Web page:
June PPI data for construction > Biggest gain in June is Deisel Fuel, up 14.1%, up 93.8% year-to-date. Biggest decline is Lumber/Plywood, down 14.7% in June, now down 1.9% ytd.
Final Demand (Selling Price) of nonresidential buildings and trades continues to climb, buildings on average up 0.5% in June, up 9.5% ytd, trades up 1.0% for June, up 8.1% ytd.
In this June report, there are many instances where FRED has revised number in previous 2022 months, mostly in the prior two months, but in some cases back to January. So, the year-to-date change from May to June will not match the May ytd previously reported x the June change.
8-12-22 Construction PPI for JULY Construction Inputs to residential down for third consecutive month.
July PPI data for construction > Biggest gainers in July – Ready Mix Concrete posts largest monthly gain of the year, up 2.7%. Now up 9% in 7 months, also up 9.3% compared to same 7 mo 2021. Biggest decliner – Diesel Fuel, down 16% for the month. Now up 62% for first 7mo of 2022, but up 77% compared to same 7mo in 2021.
Final Demand (Selling Price) of nonresidential buildings and trades continues to climb, buildings on average up 6.2% for 2nd quarter (M,J,J), up 12% ytd. Trades up 5.7% for Q2, up 12.5% ytd.
Material Inputs PPI represents change in cost of producing those materials. Average material cost is about 50% of final bldg cost. But with several margins tacked on before install, PPI $ represents less than half of final bldg cost, perhaps 40%.
Final Demand PPI, or Selling Price, represents contractors bid price to client. Includes labor, mtrl, equip, overhead and profit. Labor includes change in wages and productivity. Every three months (Jan, Apr, Jul, Oct) BLS performs an update survey to correct these Final Demand indices. For the past three quarterly updates about 80% to 90% of the change in the index was posted in the update month. Therefore, they should not be referenced monthly. These are quarterly indices.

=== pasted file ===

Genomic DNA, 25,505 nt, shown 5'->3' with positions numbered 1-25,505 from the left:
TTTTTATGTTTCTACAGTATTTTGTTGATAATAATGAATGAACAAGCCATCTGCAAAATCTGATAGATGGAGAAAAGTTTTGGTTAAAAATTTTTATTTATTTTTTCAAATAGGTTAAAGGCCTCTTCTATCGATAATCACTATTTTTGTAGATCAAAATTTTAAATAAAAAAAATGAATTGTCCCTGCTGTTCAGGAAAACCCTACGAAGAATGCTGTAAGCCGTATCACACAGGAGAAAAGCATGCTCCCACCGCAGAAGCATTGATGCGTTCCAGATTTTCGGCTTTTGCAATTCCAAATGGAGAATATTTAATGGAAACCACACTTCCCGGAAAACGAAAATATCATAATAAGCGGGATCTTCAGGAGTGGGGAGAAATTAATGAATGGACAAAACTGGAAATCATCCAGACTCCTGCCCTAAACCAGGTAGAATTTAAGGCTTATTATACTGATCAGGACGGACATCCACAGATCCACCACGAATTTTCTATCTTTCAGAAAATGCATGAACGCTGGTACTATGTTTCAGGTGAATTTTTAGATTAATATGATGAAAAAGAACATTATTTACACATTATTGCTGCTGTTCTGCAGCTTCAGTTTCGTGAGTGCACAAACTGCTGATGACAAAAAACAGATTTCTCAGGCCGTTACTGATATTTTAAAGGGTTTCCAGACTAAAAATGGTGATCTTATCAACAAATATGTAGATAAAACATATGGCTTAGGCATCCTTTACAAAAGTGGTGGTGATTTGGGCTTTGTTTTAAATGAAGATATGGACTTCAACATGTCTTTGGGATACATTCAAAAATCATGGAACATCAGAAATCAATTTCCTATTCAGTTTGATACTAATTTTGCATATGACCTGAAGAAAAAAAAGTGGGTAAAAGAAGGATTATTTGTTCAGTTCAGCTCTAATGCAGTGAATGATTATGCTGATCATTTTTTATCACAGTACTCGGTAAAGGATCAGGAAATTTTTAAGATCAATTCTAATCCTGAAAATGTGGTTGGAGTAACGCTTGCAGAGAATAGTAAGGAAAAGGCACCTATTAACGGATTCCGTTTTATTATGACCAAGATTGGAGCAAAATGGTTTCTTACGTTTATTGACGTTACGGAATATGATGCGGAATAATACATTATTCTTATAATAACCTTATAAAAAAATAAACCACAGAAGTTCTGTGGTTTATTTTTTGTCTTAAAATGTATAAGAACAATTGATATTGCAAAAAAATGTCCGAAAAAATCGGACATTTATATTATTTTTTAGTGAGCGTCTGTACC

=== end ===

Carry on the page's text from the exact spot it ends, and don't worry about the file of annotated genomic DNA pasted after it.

9-14-22 Construction PPI for AUGUST
Construction Inputs to nonresidential buildings dropped for the second consecutive month after posting only a 0.4% increase in June, now down -2.4% for the past three months, but still up 9.8% year-to-date. Residential inputs are down for the fourth consecutive month, down -4.4% since April, up 10.1% ytd. Costs are still high, but are moving in the right direction after 1st quarter costs that averaged +10% to +15%. Historically, most cost increases are posted in the 1st quarter and the least in the 4th quarter.
Average of all inputs for nonresidential buildings is up 18.6% for eight months 2022 compared to the same months 2021. Avg inputs for residential compared to 2021 is up 14.9%
- Ready Mix Concrete, up 7 of 8 months, ytd is up10.2%
- Lumber/Plywood, down 4 of the last 5 months a total 28%, ytd down -6.7%
- Fab Str Steel, down -2.1% the last two months, up 11.5% ytd
- Diesel Fuel, down -28% in last 2mo, up 43% ytd
PPI $ represents less than half of final bldg cost, perhaps 40%.
It will take two more months before we see the effect these changes have on Final Demand PPI, which is updated every three months. Next update is to October data released mid-Nov. Every three months (Jan, Apr, Jul, Oct data) BLS performs an update survey to correct these Final Demand indices. For the past three quarterly updates about 80% to 90% of the change in the index was posted in the update month. Therefore, they should not be referenced monthly. These are acting like quarterly indices.
PPI TRENDS HELP TO INTERPRET THE DATA
A few years back I looked at PPI historical data. This is what I found.
- 60% of the time, the highest increase of the year in the PPI is in the first quarter.
- 75% of the time, two-thirds of the annual increase occured in the first six months.
- In 25 years, the highest increase for the year has never been in Q4.
- 60% of the time, the lowest increase of the year in the PPI is in Q4.
- 50% of the time, Q4 is negative, yet in 25 years the PPI was negative only four times.
So far, of the 15 items I track in the materials tables, with eight months of data, more than 50% have the highest increase of the year in the 1st quarter.